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The Lost Crown (2011)

de Sarah Miller

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19512106,865 (3.74)1
In alternating chapters, Grand Duchesses Olga, Tatiana, Maria, and Anastasia tell how their privileged lives as the daughters of the tsar in early twentieth-century Russia are transformed by world war and revolution.
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Mostrando 1-5 de 12 (seguinte | mostrar todas)
I love history...and the Russian Romanovs have always intrigued me,however most usually the children and their personalities are glossed over. Or they are talked about as a group.
OTMA is how the girls were referred to, but those 4 were deeply affected by their upbringing, surrounding and their parents woes. Naive and sensitive, intelligent but lacking in social skills, their growth was stunted in comparison to others in their age group.
Tho this book THE LOST CROWN is fiction it IS based on letters and diaries ,so the girls ( mostly - tho Alex is included) become PEOPLE not merely names. Heartbreaking in that the reader knows what the ending holds and yet, for some reason, hope remains. The time span covers the interim period of life in the palace and their deaths in captivity.
But they were loving young ladies who deserved much more than bullets and bayonets in the basement. ( )
  linda.marsheells | Feb 8, 2017 |
I rate this a solid five stars. The people and places were vividly conveyed, and the tone was pitch perfect. During the abdication crisis, I felt the tension mounting in the Alexander Palace. Later, as circumstances in captivity declined, I could feel the helplessness and growing despair.
I also appreciated that the narration alternated between the sisters. It gave me a chance to see them as individuals and not just OTMA (By the way, my favorite was Olga). Of course that did make the end even more heartbreaking...

I wish all historic fiction could be written this well. ( )
  ang709 | May 20, 2016 |
Once upon a time, Russia was ruled by royalty. Like all monarchies, the czar’s word was law, and - like the world over regardless of government type – there were good czars and poor czars. All of them were subject to the problems of their times. Between a world war, a crippling economy, and a growing workers movement, the last czar faced very unique pressures that none of his predecessors had to face. In The Lost Crown, Sarah Miller explores the impact these forces had, not on the czar but on his family. As they struggle to understand how they can go from being a beloved national treasure to enforced imprisonment by the same people, so too do the readers as they get a glimpse of what life was like in those final months before the Russian crown was forever lost.

As with any novel utilizing multiple narrators, keeping track of which Grand Duchess is speaking in each scene can prove to be very challenging. There were many a time when the story required flipping to the beginning of the chapter to see which narrator was telling the story. Even though there are differences between each narrator’s voice, the differences are slight when taken as a whole and do not offset the similarities among them, of which there are many.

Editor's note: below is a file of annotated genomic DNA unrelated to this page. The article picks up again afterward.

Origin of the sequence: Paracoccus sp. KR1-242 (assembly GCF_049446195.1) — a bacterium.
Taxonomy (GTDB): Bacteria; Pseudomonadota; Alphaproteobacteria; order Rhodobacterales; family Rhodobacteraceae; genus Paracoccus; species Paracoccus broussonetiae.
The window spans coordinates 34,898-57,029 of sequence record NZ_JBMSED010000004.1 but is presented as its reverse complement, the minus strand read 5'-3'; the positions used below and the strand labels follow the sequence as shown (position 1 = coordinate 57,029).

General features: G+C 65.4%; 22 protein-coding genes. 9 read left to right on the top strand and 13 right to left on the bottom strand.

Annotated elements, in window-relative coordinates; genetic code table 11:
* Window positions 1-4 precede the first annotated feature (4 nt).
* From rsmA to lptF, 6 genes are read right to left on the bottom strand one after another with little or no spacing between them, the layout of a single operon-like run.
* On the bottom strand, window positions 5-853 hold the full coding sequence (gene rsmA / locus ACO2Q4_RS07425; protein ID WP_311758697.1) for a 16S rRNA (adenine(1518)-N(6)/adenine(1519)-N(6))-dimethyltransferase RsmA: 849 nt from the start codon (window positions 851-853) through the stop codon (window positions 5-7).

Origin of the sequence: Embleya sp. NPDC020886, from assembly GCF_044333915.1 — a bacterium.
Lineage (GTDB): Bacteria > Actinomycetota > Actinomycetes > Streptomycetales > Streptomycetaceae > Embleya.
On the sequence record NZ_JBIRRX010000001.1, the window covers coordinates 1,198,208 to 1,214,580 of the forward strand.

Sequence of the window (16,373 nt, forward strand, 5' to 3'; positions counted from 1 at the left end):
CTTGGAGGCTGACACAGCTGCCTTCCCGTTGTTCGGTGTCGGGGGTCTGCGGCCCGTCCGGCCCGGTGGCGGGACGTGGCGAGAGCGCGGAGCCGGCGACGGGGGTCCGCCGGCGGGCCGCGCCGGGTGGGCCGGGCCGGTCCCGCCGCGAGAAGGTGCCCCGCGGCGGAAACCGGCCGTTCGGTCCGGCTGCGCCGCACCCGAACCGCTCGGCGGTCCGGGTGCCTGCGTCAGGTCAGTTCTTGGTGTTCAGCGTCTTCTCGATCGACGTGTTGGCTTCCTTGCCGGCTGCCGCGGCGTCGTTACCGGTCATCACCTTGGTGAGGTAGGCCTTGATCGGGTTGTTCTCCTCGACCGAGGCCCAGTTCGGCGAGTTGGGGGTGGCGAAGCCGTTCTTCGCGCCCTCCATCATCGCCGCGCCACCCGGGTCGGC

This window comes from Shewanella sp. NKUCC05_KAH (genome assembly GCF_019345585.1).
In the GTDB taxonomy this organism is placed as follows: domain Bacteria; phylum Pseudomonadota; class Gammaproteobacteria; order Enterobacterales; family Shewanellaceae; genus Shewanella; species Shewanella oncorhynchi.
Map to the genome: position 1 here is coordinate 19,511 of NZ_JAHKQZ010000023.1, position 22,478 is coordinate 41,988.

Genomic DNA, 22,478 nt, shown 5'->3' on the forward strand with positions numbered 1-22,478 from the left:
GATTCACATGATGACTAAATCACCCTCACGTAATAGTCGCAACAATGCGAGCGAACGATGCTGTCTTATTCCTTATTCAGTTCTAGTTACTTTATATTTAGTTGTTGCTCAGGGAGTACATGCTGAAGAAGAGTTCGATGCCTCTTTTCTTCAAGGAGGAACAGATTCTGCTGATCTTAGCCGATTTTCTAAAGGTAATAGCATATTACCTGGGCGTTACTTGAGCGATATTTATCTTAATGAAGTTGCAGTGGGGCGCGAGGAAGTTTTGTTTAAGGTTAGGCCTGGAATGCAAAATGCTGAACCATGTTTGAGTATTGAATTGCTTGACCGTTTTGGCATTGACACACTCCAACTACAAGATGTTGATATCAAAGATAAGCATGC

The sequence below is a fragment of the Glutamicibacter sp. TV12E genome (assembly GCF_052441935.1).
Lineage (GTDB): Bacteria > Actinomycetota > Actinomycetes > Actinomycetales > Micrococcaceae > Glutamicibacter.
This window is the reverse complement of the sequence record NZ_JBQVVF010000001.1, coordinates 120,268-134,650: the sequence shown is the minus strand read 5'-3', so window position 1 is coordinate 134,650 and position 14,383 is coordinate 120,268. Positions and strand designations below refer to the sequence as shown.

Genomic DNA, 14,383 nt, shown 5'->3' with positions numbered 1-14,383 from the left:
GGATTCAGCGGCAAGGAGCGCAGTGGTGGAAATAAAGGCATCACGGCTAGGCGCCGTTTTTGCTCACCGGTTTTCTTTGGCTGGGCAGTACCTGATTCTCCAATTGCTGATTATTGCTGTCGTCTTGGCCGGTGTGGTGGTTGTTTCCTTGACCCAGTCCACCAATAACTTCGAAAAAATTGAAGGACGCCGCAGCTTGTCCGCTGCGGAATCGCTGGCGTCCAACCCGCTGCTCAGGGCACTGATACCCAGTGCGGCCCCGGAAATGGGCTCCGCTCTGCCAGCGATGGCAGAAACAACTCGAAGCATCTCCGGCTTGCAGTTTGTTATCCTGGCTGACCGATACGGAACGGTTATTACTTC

Similarly, Ms. Miller uses the multiple viewpoints in an attempt to present a broader picture of what was occurring in Russia and what was happening to the family. Unfortunately, because the family stayed together, either by choice or by being forced into close quarters, the viewpoints of the girls does not vary all that much. The older daughters have a better grasp on the seriousness of their situation, but other than that, all four are limited in their understanding of the revolution and its total impact on not only Russia but on their family as well. In fact, much of the time, the girls are in a state of disbelief that there is a noticeable decrease in the reverence towards the Czar and his family. Because there is so little difference of opinion or of understanding among the four girls, the use of four narrators does nothing but overcomplicates the story and bogs down the overall narrative.

While Ms. Miller does not gloss over the hardships the family faced as the revolution swept across Russia, the complex politics and economics behind the revolution are all but ignored. This lack of backdrop provides some surprising consequences. On the one hand, the lack of background information serves to highlight how sheltered the girls were from the outside world. Yet, without this crucial macro-level information, key elements of the revolution become nothing but a young girl’s rant at the unfairness of the world. Granted, from the girls’ perspective, their rough treatment, their subsequent imprisonment, and ultimate fate are unfair, but there is always another side of the equation and to avoid discussing this with younger readers diminishes the importance of what happened and its future consequences for the world at large.